One is to make money. The other one is to report the facts and actually to take the time to investigate what is coming out, or what is being heard, or just rumours going around, and the fact that Peter Mansbridge was able to talk for a total of three hours straight and every time he started, it was, ‘These are the facts we know now…’
That difference, that attention – it’s because CBC is publicly funded, whereas CTV has to worry about the bottom line, has to worry about shareholders, has to worry about being solvent, and continuing to provide value to the investors and unfortunately, that isn’t always conducive towards good journalism, and that’s the way it’s always going to be.
The customer needs to demand better. If we don’t, we get what CNN’s doing.
Well, if we’re on the unintentional CBC tangent anyways, it looks like the CBC is on its way to being dismantled and/or bankrupted.
As someone who is doing quality journalism basically out of love, how do you feel about that?
I am not a journalist. I have the utmost respect for the journalists who work at CBC who are underfunded and they have to work incredible hours, incredibly hard to deliver the quality that they do. I am saddened and I am one of the proponents of finding ways of funding CBC again.
So, I have a great deal of respect for CBC Radio. It’s interesting, in this day and age where everything is push-pull, everything is on-demand, I believe heavily in CBC Radio because of the quality that it delivers and the discourse that it decides to delve into, specifically because it doesn’t have to worry about shareholders.
It has to worry about taxpayers, but the taxpayers put money into this public broadcaster because they continue to want the quality that is being produced. At least, I hope it is, and I hope the taxpayers continue to demand more.
Would you say the spin and attacks that happen on the CBC in for-profit media like the National Post try to make the taxpayers out as shareholders?
Yes. Yes. It’s a question of return on value. It’s a question of return on investment. If you look at return on investment entirely from a monetary point of view, and you worry about the bottom line as a bell shape, CBC is not profitable. It is not meant to be profitable. It’s a non-profit entity that’s meant to provide information and facts for the public good, whereas for-profit news is a little different.
OK. So let’s head back to our actual interview…[Don laughs] When you started out, did you think, ‘I want to be a book author!’ Has writing and publishing your book fulfilled a lifelong dream?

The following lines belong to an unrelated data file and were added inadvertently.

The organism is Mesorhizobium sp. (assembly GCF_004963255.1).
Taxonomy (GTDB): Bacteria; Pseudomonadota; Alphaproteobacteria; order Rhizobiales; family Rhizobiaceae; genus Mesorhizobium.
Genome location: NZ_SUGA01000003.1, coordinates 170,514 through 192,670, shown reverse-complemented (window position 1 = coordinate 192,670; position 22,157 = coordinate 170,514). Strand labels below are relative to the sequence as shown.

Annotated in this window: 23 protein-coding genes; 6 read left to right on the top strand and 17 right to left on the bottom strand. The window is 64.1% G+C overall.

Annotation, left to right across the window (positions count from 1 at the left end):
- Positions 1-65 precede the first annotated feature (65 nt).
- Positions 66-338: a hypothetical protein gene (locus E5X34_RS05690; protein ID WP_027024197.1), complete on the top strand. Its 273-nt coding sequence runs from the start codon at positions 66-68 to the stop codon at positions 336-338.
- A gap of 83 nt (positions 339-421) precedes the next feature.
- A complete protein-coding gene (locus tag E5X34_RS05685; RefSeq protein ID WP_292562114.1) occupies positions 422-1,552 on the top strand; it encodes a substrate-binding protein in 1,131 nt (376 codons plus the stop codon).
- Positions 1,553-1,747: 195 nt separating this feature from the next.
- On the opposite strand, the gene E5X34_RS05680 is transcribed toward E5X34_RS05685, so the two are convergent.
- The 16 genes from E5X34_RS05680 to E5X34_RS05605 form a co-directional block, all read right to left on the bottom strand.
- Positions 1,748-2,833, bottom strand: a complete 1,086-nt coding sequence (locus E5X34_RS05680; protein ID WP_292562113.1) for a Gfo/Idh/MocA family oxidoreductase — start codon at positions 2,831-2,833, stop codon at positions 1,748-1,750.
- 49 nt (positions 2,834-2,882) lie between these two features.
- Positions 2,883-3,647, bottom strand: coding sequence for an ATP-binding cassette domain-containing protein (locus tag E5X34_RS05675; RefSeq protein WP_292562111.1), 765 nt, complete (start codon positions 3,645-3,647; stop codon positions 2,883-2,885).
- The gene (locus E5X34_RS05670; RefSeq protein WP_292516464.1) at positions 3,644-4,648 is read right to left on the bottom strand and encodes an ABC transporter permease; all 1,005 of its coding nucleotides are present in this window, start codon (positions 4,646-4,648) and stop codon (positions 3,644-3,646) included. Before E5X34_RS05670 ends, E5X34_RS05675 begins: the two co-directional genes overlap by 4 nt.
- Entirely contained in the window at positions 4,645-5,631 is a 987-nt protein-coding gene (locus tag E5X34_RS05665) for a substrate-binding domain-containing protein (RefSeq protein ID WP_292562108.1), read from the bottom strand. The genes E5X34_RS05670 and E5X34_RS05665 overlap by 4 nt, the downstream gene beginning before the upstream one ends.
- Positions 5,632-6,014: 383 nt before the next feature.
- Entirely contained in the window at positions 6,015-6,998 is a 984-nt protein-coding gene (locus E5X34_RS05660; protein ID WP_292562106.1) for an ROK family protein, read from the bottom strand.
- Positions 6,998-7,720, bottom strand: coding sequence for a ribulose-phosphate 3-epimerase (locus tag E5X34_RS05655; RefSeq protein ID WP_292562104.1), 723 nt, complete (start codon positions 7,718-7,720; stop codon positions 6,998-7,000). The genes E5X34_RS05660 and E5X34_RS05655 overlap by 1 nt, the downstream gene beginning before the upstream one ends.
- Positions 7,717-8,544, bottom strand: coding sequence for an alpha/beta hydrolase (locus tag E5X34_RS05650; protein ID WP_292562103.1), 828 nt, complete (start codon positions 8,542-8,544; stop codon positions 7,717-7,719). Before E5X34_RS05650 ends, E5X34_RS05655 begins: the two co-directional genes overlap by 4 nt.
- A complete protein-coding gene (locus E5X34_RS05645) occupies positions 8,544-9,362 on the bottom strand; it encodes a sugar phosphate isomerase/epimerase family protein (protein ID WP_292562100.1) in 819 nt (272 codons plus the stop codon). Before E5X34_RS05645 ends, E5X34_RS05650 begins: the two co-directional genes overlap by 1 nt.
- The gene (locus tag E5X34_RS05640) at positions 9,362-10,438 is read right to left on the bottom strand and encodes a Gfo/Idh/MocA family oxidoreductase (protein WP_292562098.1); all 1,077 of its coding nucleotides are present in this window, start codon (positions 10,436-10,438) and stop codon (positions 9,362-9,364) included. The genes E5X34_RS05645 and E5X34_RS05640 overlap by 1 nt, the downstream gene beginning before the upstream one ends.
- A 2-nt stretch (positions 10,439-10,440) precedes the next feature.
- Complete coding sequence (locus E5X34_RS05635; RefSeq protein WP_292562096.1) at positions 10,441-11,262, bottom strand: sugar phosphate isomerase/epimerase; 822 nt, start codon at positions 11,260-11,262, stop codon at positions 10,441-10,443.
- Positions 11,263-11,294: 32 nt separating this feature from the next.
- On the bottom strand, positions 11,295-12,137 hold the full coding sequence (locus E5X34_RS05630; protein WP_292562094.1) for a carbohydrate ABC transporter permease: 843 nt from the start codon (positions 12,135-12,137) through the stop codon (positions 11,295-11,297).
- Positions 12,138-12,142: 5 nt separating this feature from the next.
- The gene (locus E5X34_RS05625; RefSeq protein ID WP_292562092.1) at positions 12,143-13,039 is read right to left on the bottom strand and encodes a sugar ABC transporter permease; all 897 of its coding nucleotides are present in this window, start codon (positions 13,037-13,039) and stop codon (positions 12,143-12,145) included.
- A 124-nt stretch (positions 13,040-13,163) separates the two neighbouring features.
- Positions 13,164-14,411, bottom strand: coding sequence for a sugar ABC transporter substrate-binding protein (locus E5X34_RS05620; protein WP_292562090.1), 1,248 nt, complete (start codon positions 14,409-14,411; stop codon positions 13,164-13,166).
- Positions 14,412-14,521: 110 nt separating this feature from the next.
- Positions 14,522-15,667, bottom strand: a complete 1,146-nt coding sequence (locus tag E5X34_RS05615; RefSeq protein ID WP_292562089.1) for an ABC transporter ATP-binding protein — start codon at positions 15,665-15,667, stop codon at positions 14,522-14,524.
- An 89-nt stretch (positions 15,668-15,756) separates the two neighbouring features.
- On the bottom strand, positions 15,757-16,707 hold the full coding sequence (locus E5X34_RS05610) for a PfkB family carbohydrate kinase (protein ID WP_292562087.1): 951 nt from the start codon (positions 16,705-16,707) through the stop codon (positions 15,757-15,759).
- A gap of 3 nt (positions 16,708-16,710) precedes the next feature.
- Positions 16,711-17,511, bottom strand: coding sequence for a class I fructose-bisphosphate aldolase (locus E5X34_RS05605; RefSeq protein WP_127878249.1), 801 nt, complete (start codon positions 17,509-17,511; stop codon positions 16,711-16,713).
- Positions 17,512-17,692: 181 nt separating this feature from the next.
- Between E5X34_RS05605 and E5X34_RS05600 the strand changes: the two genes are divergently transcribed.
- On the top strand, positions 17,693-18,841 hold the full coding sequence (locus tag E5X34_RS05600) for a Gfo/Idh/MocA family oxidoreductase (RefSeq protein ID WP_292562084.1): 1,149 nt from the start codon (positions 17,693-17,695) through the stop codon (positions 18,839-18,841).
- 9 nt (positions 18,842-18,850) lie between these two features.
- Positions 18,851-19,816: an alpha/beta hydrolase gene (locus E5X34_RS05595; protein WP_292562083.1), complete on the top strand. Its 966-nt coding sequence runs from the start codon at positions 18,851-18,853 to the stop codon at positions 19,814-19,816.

No. Writing that book is incredibly frightening and it’s incredibly frightening that that book is out because my name is on it, my wife’s name is on it, and I worry about people reading the book.
When we wrote that book, the intention was to provide a snapshot in time of what changed, not why. There is no introspection when it comes to the change in the food culture that occurred over the past 30 years.
Our publisher asked for three decades, they asked for a contemporary history, they asked for a snapshot. We could not dig into a good deal of the changes as we wanted to because in the end, this was a book for print, and they asked for 40 000 words which was the best we could do. This is ALL that we could put in.
So, I’m hoping that the people who read this book will ask the questions, ‘Why?’ They will ask the questions, ‘Why do we have the food scene that we have now? Why are the restos behaving they way they are now? What is the value in having a collaborative food scene of independent chefs and chef-owned and chef-driven restaurants? Why is everyone so bent, and hell-bent, on supporting the 80% rural agrarian landbase here?’
We have a lot of farmers, and that contributes to our identity for food, which is still developing. I want the people who read this book to ask why and to look at what they want because, in the end, it’s the people of Ottawa that will drive how the food scene will develop and mature, and that’s the realization that came out of writing this book and that’s the realization that I hope to share.
One more question. What’s next for Don, Jenn, and foodiePrints? More books? TV? Social media? Movies?
Survive promoting the book. We have to survive promoting the book because publishing has suffered the exact same losses and faces the same difficulties, the same challenges as for-profit print and visual media.
Our publisher has very limited funds for us to promote the book, so we are promoting the book heavily and aggressively with a lot of events and a lot of effort.
So, if we can survive this, we don’t know what’s coming up next because we roll with the punches and it so happens that, the cooking has led to cooking competitions, the writing has led to a book, and we’re happy to not plan something intentional.
Alright. Thank you for indulging me, Don.
Ottawa Food: A Hungry Capital, by Don Chow and Jennifer Lim, can be purchased online at Amazon.ca and at most bookstores in the National Capital Region.